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Presentation on theme: "BREAST & BODY FAMILIARITY"— Presentation transcript:

Lesson 3: BREAST & BODY FAMILIARITY Manitoba Breast & Women’s Cancer Network, Adolescent Breast Health Resource Package, September 2007

2 the breast

3 main function to produce and secrete milk

4 Anatomy of the Breast

5 Appearance ∙ each breast is generally circular or tear drop in shape
∙ one breast is often larger than the other ∙ a nipple is in the center of each breast ∙ the nipple may stand out, be flat or pulled in ∙ the colored area around the nipple is called the areola ∙ the areola may be pink, brown or black like our complexion ∙ little bumps called Montgomery’s glands may be seen on the areola ∙ hair follicles are common around the nipple

6 ◦ breasts are positioned over the ribs and two muscles
◦ the breast extends from the collar bone to bra line and breast bone to the armpit ◦ breasts are positioned over the ribs and two muscles ◦ the muscles are called the pectoralis major and pectoralis minor muscles

7 Composition each breast has 15-20 lobes each lobe has many small
lobules (like a stem of grapes) breast milk is produced in the lobules slender tubes called ducts carry the breast milk to the nipple

8 the nipple has 6-8 openings where the milk is secreted fatty and
fibrous tissue provide shape and support to the breast

9 Illustrations: C2007 GCT II Solutions and Enterprises Ltd.
THE BREAST Vessels Chest wall muscle Lymph node Supportive ligaments Lymph channel Fatty tissue Milk lobes (glands) Lactiferous sinus Lactiferous duct Nipple Areola Illustrations: C2007 GCT II Solutions and Enterprises Ltd.

10 BREAST DEVELOPMENT begins during the 6th week of fetal life develops
in a line called the milk ridge fetal development

11 The Milk Ridge the milk ridge runs from the armpit to the groin
the line shrinks by the 9th week of fetal life remaining only in the chest area in animals the ridge remains, which is why they have multiple nipples occasionally a woman will have an extra nipple (on this line) which is often mistaken for a birthmark

12 breast tissue is present at birth the tissue is sensitive to the
80-90% of all infants (boys & girls) have nipple discharge on the 2nd or 3rd day of life breast tissue is present at birth the tissue is sensitive to the mothers hormones circulating through the placenta this discharge is called witch’s milk and goes away within a couple of weeks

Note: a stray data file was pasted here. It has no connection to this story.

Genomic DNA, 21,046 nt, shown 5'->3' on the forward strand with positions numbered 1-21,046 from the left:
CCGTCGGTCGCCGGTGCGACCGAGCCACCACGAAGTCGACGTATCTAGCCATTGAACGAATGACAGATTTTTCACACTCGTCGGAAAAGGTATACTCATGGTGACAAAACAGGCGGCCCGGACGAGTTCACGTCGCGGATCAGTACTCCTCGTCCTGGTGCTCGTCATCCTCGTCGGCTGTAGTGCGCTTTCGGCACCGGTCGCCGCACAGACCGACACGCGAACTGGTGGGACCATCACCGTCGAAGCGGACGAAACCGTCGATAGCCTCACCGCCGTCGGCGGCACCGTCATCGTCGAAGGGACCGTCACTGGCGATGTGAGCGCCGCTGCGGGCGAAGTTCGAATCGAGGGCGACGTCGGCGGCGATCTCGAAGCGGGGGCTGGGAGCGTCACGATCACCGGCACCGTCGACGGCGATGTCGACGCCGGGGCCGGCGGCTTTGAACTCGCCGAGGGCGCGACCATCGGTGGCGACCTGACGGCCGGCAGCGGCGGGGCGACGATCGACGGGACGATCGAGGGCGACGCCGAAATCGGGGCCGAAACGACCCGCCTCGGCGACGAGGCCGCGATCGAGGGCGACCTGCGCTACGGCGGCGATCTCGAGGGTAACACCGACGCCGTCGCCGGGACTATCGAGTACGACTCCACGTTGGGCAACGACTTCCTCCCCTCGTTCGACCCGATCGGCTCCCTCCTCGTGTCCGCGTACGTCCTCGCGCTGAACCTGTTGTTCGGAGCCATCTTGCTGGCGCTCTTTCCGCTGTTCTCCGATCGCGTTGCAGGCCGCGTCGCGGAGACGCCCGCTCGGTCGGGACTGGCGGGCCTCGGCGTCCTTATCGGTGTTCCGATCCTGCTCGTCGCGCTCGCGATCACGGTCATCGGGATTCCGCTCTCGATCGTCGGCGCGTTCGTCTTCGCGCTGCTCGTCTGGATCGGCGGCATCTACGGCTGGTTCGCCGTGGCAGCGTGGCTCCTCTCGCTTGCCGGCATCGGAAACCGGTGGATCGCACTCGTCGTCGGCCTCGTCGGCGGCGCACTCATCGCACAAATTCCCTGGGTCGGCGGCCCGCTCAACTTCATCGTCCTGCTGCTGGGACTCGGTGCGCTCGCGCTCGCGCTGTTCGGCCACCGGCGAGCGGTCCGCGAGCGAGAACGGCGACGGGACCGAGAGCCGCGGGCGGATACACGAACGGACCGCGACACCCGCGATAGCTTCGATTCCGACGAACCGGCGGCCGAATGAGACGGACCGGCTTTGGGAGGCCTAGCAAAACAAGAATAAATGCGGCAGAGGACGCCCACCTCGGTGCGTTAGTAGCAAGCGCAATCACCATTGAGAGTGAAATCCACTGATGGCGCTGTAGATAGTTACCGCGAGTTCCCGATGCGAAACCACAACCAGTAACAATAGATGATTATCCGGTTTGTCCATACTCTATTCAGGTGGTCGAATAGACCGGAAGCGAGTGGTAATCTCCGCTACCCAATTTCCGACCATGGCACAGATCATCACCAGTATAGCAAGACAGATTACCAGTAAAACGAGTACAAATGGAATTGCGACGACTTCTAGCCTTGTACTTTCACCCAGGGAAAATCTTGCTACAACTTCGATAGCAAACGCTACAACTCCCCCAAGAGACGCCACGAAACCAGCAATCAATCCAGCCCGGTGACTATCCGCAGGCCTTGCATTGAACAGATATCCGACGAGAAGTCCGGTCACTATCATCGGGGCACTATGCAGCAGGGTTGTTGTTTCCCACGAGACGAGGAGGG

13 at puberty one breast may develop more quickly than the other a bud of
breast tissue begins to grow under the nipple one breast may always be larger one breast may develop more quickly than the other at puberty the ducts begin to grow and reach full growth around the time menstruation begins the female hormones estrogen and progesterone affect breast growth

14 there is a large variation in breast size

15 Breast Size ◦ the proportion of milk glands, ducts and fat in the breast changes with age ◦ during puberty the breast is mainly ducts ◦ breasts of 20 year old women are mainly lobular (milk glands) tissue ◦ size increases dramatically in pregnant and breastfeeding women ◦ breasts of women over 50 years are mainly fatty tissue ◦ because of the fatty makeup of breasts, size can change as a person’s body shape and size changes

16 get to know how your breasts look and feel

17 knowing what is normal for your breasts may help you detect changes if they occur.

18 There is no need to follow any kind of routine or schedule.
You can become breast familiar in any way that feels comfortable for you.

19 This might mean looking and feeling while…
◦ getting dressed ◦ looking in the mirror ◦ in the bath or shower ◦ standing up or lying down

20 shapes colors breasts and nipples come in all different… textures

21 hair around nipples sensitivity inverted or nipples discomfort
normal adolescent breasts may have… swelling, tenderness, increased lumpyness nipple discharge a difference in size between breasts stretch marks

22 Potential Breast Changes to Check Out With Your Doctor
changes in size, shape or colour pain in the breast or armpit that is unrelated to one’s menstrual cycle thickened or hard skin a new lump spontaneous, new or bloody nipple discharge puckering or dimpling of the skin a change in the nipple

23 Provided by: CancerCare Manitoba Breast Screening Program
Breast Health – There is so Much You Can Do (Pamphlet)

24 be “P.I.N.K.” to reduce your risk
BREAST CANCER P ractice what you know eat healthy be active don’t smoke one drink per day or less I nvestigate the information know fact from fiction N know what’s normal for your body and breasts K nowledge is power

25 Students should contact
CancerCare Manitoba Breast Cancer Centre of Hope ( or Toll Free at ) in Winnipeg for further information if necessary.



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